Tobias Laps, Senior VP, Comlux, said: “Our industry is quite bi-polar, in that we have conservative clients, but we are offering some very innovative measures – for instance, we have been using 3D printing for years.”
Consolidation might bring cost savings to end-users, but is it a good thing for industry players? The three panellists delivered an emphatic no, with Stewart suggesting that the industry is “…losing its face. How does a new company or young entrepreneur compete against an FBO with 210 locations owned by a multi-billion dollar public company?”
Frankhouser told delegates that there’s a price to pay for convenience, and there’s comfort in knowing a product you use in one place will be identical in another, but that “…we are losing touch with what made the industry special, we are in danger of losing our identity. We need innovators, and we need disruptors. What we developed 20 years ago was considered disruptive and innovative, now it’s commonplace. We should let the innovators make their impact, make their money and sell to larger companies – to make way for more innovators.”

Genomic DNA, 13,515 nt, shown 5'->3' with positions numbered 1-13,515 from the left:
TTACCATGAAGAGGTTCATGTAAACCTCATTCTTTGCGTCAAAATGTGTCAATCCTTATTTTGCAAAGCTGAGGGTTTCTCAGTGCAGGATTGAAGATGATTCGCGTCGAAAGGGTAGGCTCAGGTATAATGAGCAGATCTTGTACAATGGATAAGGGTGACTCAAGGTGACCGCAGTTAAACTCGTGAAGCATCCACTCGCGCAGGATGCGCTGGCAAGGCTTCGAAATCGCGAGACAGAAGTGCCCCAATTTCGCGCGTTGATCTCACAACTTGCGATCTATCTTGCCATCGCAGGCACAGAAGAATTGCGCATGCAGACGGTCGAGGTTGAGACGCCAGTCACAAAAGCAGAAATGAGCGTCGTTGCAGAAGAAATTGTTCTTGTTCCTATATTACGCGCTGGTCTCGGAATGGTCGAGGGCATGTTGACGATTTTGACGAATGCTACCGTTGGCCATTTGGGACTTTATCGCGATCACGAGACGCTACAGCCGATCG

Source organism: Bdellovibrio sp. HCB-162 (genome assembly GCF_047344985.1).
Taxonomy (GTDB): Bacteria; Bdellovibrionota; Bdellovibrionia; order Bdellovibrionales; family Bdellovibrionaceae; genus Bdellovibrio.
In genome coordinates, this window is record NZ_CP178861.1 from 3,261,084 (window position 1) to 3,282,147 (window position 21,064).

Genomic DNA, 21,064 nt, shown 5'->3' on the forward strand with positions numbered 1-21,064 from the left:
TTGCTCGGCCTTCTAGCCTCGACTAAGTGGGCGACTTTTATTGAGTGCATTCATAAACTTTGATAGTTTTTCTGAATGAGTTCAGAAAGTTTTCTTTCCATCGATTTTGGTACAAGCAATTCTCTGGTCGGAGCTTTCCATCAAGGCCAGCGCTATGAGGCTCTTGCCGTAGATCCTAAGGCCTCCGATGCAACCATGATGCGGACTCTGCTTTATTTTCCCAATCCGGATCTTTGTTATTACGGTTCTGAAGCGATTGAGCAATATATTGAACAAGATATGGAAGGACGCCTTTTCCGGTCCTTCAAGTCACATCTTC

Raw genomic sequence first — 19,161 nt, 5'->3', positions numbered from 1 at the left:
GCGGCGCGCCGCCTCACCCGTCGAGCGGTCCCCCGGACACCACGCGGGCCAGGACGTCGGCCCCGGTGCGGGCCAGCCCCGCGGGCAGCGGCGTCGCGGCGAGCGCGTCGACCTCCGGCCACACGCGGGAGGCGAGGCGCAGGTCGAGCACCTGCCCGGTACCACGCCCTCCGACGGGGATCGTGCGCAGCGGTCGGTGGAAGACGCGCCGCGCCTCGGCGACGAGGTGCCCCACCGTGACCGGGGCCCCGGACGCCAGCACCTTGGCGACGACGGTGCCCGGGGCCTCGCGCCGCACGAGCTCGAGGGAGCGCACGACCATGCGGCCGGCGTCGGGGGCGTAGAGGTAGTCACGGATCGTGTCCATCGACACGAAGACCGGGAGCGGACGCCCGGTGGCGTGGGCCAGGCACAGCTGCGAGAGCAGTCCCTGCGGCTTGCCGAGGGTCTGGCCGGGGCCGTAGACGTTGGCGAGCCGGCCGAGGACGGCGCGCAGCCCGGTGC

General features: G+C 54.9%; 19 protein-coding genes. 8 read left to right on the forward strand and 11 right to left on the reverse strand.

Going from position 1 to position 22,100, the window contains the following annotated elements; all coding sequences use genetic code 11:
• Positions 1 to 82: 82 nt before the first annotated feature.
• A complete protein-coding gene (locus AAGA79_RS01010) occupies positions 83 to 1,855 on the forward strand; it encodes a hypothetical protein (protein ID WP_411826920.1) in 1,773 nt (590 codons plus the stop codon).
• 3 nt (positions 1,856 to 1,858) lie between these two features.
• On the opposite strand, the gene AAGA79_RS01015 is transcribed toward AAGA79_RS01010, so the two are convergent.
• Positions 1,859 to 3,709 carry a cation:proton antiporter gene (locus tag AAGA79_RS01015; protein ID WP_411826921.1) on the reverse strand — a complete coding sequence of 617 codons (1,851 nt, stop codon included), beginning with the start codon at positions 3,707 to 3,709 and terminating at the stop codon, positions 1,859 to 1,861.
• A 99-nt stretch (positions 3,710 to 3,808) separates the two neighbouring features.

Laps highlighted that the nature of the industry is “to supply very specialised services, of a very high standard. To maintain quality, it’s important to take advantage of synergies ¬ - but keeping a personal relationship is vital.”